Preparing Fresh Green Beans!
Preparing fresh green beans as part of your healthy diet regime is really a win, win situation!
Not only are they considered by many as one of their favorite vegetables but green beans calories count at a mere 31 calories per 100 gram.
Whether you call them string beans, snap beans, or haricot verts, green beans are healthy, versatile and delicious.
Many of us have enjoyed green beans since we were children, but we often did not consider their nutritional contents. We simply consume them because they are yummy!
However, green beans contain anti-oxidants, caretenoids and flavonoids that are essential for maintaining optimal health. Silicon found in green beans has shown great benefits to bone health and connective tissue maintenance. The anti-inflammatory benefits support our cardiovascular system and studies are being done to see where this also aids those with type 2 diabetes.
By preparing fresh green beans for your consumption you are including a vegetable rich in dietary fiber which has many health related benefits. Dietary fiber provides protection to the colon membrane and helps fight against cancer causing chemicals. It can lower cholesterol and will inhibit the rise of blood sugar subsequent to a meal, a perfect veggie for those suffering diabetic conditions.
The only caveat is green beans have an ingredient called oxalates which in abundance may crystallize in our system. Although not of high concern generally, those with existing kidney or gall bladder issues may wish to consult their doctor whether or not green beans may be something to reduce or avoid.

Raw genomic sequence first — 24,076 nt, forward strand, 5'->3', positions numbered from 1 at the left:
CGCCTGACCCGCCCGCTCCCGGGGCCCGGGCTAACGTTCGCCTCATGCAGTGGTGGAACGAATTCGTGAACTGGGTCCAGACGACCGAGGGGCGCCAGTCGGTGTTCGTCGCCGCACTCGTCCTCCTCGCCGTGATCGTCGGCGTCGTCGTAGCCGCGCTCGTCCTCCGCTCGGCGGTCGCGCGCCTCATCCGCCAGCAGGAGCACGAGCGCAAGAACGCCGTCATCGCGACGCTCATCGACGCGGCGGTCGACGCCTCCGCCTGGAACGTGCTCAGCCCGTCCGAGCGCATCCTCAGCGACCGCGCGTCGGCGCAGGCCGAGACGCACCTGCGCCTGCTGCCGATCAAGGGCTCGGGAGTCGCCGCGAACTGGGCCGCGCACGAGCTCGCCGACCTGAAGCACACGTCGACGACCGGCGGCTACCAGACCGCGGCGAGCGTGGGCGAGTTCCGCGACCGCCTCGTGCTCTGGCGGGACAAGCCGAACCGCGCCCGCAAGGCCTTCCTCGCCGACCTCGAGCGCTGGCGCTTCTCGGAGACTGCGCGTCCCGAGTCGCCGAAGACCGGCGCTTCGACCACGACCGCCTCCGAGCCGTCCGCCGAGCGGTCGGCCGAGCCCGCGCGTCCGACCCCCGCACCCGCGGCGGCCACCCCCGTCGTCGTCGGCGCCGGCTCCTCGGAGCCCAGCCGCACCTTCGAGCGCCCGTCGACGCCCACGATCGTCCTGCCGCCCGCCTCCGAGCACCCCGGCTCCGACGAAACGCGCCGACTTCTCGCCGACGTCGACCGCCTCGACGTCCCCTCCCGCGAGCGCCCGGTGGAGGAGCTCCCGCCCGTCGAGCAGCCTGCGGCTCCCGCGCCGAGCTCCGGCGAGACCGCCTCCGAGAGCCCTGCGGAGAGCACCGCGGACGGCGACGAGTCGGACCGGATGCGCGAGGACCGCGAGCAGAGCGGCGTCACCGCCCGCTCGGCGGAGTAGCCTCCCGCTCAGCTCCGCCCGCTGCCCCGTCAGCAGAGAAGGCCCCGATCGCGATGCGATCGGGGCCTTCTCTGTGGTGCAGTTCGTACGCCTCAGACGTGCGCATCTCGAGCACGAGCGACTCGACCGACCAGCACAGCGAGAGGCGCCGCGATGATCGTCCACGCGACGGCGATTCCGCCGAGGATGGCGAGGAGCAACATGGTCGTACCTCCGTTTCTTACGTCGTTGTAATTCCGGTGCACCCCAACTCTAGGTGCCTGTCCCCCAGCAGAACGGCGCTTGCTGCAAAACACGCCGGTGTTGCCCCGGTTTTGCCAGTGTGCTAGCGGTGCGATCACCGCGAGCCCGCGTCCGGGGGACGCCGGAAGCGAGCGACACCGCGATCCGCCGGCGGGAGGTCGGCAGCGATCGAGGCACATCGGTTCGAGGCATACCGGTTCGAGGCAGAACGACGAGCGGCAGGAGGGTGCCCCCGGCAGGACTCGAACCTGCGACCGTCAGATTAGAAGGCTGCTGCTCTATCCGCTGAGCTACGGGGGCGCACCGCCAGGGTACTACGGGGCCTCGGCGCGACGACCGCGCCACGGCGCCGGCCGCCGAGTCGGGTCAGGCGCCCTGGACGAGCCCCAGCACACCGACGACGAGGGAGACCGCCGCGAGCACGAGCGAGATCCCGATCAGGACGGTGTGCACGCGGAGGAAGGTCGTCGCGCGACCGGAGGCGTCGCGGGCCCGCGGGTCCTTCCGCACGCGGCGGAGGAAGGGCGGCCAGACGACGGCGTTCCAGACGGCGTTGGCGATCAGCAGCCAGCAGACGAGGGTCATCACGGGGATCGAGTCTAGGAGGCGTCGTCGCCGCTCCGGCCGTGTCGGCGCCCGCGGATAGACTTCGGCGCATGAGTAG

- Vitamins K, C, A, B2, B6, B12
- Dietary Fiber
Preparing Fresh Green Beans and Freezing Green Beans
Green beans are relatively an easy vegetable to store, prepare, and incorporate into our diets. However, if you like to buy in abundance during their prime season, then certain considerations may apply.
If possible, try to select your green beans from the bulk bins at your local market. This way you can examine the green beans to make sure they are firm, green, and have not changed color. Although the packaged varieties are convenient, they cost a few cents more, and you may not be in total control over the quality.
Green beans store well in the freezer but studies have shown that they start to degrade in nutrition after about three months. Try to consume your green beans within this time. Also, some have claimed that blanching prior to freezing may preserve the nutrients,on which the jury is still undecided. However, you may compromise the texture of your green beans by doing this.
Steaming is still the best and most nutritional way to prepare your green beans. To add a bit of flavor when steaming, lay a couple onion or lemon slices over your beans to give them an added kick as they cook!
Blue Green Beans
- 2 cups green beans
- 1 cup cherry tomatoes (cut into halves)
- ½ cup crumbled blue cheese
- ¼ cup crushed walnuts
- Olive Oil
- seas salt & cracked pepper
This is a fast and simple recipe that will accompany your protein dish or can be served chilled as a salad!
Begin preparing fresh green beans by trimming the stems and rinsing.
Start by par-steaming the green beans for about 5 minutes to begin to tenderize. Stop the cooking by running under cold water and set aside to drain.
Bring one tablespoon olive oil up to medium heat into pan. Add green beans and cherry tomato halves and toss to evenly heat through. Do not overcook to keep the firmness of the tomatoes. You just want to start to release their sweetness.
After 3-5 minutes remove green beans and tomatoes and place in serving bowl. Sprinkle with blue cheese and walnuts and give a gentle toss. Sprinkle with salt and pepper to taste.
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